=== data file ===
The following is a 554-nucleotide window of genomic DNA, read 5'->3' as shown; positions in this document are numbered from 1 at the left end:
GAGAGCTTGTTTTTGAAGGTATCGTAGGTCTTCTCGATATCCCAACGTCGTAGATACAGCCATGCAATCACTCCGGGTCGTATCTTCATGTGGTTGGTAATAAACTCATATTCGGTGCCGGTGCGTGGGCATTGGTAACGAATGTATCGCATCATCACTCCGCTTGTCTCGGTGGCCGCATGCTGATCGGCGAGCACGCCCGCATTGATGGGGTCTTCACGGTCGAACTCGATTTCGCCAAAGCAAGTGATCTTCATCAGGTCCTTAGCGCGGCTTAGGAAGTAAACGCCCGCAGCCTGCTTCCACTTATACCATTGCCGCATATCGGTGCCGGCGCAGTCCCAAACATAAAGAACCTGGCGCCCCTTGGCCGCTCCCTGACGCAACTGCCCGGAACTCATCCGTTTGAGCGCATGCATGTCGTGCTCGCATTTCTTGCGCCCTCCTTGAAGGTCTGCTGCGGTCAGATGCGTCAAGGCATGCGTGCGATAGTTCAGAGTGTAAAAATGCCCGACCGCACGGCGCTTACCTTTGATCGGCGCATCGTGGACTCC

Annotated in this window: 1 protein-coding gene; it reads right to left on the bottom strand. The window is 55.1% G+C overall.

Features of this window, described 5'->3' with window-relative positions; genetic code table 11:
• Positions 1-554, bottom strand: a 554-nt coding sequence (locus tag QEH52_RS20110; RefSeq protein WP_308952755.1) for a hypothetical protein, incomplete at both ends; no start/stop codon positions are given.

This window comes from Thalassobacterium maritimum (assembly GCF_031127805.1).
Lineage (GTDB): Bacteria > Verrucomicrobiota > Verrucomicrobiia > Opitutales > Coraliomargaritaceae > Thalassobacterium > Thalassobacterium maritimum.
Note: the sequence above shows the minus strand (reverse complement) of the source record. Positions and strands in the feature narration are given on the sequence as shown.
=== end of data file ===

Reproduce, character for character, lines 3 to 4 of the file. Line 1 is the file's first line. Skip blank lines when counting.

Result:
Annotated in this window: 1 protein-coding gene; it reads right to left on the bottom strand. The window is 55.1% G+C overall.

Features of this window, described 5'->3' with window-relative positions; genetic code table 11: